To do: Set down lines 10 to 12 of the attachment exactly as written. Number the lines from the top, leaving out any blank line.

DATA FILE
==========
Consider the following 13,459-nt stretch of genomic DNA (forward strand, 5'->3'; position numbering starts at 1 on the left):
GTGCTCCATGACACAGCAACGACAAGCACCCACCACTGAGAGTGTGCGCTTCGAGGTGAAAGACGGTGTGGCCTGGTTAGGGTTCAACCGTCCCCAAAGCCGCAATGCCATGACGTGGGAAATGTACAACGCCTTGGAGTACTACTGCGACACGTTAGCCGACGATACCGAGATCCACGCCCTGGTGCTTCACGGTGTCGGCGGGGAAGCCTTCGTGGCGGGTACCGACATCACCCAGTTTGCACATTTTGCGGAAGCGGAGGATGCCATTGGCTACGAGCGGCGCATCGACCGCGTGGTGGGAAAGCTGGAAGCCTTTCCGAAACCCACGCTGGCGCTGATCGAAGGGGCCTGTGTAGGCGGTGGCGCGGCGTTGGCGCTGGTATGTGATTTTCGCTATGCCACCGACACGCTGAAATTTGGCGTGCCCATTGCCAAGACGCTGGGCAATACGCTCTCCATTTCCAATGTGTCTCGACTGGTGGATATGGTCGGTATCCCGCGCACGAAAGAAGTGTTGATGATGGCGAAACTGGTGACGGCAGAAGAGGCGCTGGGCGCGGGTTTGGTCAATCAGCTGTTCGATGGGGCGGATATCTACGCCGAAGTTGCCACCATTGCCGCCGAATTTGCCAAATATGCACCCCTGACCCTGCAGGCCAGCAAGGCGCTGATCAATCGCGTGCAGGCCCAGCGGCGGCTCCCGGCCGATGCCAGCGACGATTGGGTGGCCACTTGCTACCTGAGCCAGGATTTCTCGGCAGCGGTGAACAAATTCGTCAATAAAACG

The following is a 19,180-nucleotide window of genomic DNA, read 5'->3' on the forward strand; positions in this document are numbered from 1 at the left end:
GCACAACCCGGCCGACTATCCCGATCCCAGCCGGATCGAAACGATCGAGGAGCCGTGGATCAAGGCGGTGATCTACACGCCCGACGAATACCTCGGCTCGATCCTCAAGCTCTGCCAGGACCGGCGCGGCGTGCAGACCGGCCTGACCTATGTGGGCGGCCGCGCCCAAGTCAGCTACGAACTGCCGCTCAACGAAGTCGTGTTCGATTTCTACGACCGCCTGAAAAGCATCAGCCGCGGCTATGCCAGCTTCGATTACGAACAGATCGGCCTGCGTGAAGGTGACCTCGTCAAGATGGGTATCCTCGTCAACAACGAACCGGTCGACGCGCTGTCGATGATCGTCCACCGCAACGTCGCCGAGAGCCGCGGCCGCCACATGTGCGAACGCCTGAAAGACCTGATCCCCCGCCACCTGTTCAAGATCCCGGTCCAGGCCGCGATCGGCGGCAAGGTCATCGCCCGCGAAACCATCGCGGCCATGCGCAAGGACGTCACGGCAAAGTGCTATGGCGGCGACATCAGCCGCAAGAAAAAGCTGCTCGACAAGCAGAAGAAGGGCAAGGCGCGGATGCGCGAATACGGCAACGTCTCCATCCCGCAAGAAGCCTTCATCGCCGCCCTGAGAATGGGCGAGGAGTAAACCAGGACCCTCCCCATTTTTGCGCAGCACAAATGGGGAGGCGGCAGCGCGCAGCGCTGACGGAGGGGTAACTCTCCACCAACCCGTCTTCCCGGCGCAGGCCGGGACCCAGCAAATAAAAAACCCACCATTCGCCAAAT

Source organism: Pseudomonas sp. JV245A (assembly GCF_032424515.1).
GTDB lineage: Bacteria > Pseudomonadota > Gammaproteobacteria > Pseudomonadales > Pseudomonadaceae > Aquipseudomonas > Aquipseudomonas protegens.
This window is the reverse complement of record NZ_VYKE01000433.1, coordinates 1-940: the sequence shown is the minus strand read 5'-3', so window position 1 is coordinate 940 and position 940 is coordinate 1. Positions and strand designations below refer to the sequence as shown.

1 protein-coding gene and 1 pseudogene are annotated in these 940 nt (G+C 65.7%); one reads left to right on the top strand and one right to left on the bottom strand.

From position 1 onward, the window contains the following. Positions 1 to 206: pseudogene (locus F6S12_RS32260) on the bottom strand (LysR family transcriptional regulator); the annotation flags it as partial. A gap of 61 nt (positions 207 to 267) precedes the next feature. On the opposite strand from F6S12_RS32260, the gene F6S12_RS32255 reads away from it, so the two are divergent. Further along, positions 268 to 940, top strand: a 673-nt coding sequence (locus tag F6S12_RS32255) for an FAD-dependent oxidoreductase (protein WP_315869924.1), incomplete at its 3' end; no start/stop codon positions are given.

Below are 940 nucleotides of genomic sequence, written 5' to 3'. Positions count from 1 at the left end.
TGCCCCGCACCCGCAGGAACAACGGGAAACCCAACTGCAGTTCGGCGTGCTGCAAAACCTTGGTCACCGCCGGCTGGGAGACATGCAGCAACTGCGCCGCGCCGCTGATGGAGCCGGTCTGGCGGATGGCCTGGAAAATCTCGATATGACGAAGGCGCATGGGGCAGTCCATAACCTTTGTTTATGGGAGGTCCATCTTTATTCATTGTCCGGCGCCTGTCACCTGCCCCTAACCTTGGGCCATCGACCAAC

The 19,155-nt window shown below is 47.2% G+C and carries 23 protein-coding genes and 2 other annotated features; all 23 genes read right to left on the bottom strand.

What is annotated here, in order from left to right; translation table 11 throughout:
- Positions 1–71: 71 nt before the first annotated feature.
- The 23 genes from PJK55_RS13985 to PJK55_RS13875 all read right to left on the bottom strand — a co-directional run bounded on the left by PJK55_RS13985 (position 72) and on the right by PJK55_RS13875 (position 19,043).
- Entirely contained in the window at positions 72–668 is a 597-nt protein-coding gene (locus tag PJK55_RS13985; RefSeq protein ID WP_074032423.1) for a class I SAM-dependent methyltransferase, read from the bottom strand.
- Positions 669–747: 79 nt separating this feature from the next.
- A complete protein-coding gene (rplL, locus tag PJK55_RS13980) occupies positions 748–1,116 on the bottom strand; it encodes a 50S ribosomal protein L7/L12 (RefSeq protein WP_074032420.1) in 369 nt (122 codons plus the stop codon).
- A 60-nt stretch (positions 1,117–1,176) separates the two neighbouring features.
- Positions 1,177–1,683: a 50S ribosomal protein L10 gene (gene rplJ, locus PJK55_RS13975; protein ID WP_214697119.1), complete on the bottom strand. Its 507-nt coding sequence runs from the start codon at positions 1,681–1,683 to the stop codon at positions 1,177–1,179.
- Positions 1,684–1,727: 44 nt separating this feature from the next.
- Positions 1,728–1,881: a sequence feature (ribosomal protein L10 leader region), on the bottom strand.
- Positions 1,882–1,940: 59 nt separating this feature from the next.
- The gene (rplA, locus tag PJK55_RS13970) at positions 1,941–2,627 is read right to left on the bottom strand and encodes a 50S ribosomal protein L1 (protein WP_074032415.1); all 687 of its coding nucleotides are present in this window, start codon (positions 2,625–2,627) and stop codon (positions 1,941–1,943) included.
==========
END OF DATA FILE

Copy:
Below are 940 nucleotides of genomic sequence, written 5' to 3'. Positions count from 1 at the left end.
TGCCCCGCACCCGCAGGAACAACGGGAAACCCAACTGCAGTTCGGCGTGCTGCAAAACCTTGGTCACCGCCGGCTGGGAGACATGCAGCAACTGCGCCGCGCCGCTGATGGAGCCGGTCTGGCGGATGGCCTGGAAAATCTCGATATGACGAAGGCGCATGGGGCAGTCCATAACCTTTGTTTATGGGAGGTCCATCTTTATTCATTGTCCGGCGCCTGTCACCTGCCCCTAACCTTGGGCCATCGACCAAC

The 19,155-nt window shown below is 47.2% G+C and carries 23 protein-coding genes and 2 other annotated features; all 23 genes read right to left on the bottom strand.